The Big Picture: Final Fantasy: The Spirits Within (PG)

Post-Einstein effects, pre-school plot
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Director Hironobu Sakaguchi starring Ming-na Wen, Alec Baldwin, James Woods 120 mins

Heralded as the greatest advance yet in computer-animated cinema, Final Fantasy: The Spirits Within has also been talked of as the first movie to call time on real-life actors. Why bother indulging spoilt stars and their absurd demands when software can produce such photorealistic human characters? As director-creator Hironobu Sakaguchi argues: "Sometimes, human actors can be very selfish and not listen to the director and producer. But our actors are always willing to work on time and take direction." Viewed from a certain angle, the idea has a distinct appeal: imagine never having to watch Robin Williams on screen again.

On the other hand, while this movie may inaugurate a new era in animated sophistication, its shortcomings suggest that the redundancy of flesh-and-blood performers is still some way off. The graphics of Final Fantasy at times mimic life with eerie authenticity, but the key word there remains "eerie"; what seems at first a minutely accurate rendering of surfaces – flesh, steel, leather – gradually betrays its pixelated origins and maroons itself in a sterile and coldly frictionless atmosphere that seems neither one thing nor the other. However beautiful the replica – and there are some beautiful images littered over its course – the creative finesse sometimes inclines one to wonder not "What's next?", but actually, "What's the point?".

This latter question is especially pertinent in the light of the movie's narrative. Granted, it's based on a Japanese computer game, but why marshal all this groundbreaking technology in the service of such ropy old sci-fi standards? Written by Al Reinert and Jeff Vintar, the plot envisages the kind of rubbly dystopian future familiar from Terminator 2 and Bladerunner, and its borrowings by no means stop there. A meteor has hit planet Earth – the first since, ooh, Evolution six weeks ago – and discharged a vicious strain of alien "phantoms" that suck the life-force out of all that breathes. (That they also resemble giant semi-transparent lobsters is one of the film's lesser technical achievements). Human beings have retreated within barrier cities, but one young biologist, Dr Aki Ross (voiced by Ming-Na), disturbed by apocalyptic dreams, has been scouring the desolate precincts of former cities in search of organic specimens whose "energy signatures" and "compatible spirits" will neutralise the phantom menace. No, I didn't really follow this part either, but you muddle through.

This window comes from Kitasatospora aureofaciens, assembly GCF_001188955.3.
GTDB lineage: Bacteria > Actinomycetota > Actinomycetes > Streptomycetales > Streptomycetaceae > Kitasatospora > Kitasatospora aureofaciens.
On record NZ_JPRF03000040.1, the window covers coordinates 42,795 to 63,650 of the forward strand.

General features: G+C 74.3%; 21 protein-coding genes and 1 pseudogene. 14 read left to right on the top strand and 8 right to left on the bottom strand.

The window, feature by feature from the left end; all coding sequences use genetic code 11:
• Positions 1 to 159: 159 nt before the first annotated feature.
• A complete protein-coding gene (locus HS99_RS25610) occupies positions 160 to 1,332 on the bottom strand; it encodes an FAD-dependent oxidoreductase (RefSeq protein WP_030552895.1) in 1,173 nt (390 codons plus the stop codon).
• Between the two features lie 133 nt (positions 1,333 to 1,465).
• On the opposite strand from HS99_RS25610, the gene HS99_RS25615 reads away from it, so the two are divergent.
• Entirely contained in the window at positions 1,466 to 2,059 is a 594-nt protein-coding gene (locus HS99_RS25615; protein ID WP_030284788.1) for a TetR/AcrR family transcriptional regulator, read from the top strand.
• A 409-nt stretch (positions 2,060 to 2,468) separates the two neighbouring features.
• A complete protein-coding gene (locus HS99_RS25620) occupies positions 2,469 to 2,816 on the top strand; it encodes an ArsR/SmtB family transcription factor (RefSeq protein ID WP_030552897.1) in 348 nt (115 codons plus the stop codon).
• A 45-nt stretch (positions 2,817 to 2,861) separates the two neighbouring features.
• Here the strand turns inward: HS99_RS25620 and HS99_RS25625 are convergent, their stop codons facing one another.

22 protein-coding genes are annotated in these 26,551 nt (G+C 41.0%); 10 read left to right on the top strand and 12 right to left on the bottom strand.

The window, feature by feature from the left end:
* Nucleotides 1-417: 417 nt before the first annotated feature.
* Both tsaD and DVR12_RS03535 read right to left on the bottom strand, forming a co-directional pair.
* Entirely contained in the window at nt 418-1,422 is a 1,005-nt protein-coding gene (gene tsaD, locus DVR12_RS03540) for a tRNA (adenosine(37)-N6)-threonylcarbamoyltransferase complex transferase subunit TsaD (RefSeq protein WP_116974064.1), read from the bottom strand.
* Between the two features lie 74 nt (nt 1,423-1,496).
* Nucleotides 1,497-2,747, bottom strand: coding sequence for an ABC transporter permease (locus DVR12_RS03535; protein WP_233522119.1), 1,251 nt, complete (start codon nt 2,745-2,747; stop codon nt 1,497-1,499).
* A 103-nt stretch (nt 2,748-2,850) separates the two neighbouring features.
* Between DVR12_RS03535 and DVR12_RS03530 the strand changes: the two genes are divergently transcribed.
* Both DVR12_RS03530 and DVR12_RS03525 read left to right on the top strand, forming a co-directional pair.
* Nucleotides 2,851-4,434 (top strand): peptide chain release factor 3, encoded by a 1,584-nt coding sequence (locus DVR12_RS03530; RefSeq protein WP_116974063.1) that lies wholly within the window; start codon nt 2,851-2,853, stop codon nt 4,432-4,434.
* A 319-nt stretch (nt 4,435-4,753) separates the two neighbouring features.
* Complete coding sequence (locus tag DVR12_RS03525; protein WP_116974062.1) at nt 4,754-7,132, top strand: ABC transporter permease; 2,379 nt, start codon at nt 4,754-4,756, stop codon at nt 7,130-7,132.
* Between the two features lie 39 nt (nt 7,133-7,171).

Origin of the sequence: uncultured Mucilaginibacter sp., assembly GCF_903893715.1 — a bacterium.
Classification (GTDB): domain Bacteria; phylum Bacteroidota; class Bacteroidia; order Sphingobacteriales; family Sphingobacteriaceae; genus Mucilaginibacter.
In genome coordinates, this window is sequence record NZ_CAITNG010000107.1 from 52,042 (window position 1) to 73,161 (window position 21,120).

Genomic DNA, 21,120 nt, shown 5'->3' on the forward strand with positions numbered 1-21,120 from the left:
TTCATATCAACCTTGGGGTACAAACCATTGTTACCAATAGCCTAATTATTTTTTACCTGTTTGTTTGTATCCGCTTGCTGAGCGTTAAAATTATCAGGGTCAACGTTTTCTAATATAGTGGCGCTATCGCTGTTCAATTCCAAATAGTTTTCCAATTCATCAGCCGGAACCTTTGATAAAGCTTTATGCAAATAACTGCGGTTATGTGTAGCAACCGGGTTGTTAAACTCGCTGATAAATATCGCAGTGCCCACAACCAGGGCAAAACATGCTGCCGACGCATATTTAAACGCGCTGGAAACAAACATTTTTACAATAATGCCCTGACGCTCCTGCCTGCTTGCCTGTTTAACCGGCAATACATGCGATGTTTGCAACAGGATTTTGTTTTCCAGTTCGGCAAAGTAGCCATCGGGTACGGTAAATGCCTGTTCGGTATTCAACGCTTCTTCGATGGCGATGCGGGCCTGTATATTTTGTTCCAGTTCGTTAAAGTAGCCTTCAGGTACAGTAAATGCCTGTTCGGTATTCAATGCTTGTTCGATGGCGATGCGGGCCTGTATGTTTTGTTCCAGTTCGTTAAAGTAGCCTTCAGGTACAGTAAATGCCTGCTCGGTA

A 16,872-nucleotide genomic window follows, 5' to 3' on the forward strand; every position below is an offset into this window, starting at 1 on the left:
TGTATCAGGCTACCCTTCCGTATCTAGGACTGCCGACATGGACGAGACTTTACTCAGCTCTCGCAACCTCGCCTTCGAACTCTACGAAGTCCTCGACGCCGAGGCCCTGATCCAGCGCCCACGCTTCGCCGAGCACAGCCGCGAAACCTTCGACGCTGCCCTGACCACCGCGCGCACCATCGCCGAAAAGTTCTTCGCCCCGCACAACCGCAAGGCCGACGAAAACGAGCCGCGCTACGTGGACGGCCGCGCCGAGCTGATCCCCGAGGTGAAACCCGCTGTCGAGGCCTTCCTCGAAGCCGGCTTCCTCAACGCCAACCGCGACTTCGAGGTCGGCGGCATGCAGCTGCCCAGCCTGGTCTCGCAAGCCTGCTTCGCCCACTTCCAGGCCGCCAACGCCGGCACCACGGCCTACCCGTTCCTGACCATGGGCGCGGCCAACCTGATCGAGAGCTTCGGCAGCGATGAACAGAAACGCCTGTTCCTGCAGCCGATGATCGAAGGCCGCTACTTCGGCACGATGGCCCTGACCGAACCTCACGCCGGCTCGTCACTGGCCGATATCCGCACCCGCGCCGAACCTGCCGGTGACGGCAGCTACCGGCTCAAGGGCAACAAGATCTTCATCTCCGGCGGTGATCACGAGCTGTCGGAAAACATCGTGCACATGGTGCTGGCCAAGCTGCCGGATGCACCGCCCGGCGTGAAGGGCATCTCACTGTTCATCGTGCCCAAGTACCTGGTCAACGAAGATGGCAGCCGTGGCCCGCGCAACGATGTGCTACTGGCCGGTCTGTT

Her theory is endorsed by her colleague and mentor, Dr Sid (Donald Sutherland), and lent practical support by a crack military unit known as the Deep Eyes squadron. Ranged against the forces of righteousness is mad martinet General Hein (James Woods), who seeks a more direct solution to the alien threat, namely, zap 'em all with a big gun. Dr Sid objects to this because it will destroy the Gaia, or earth spirit, and possibly revive the singing career of Pete Seeger to boot.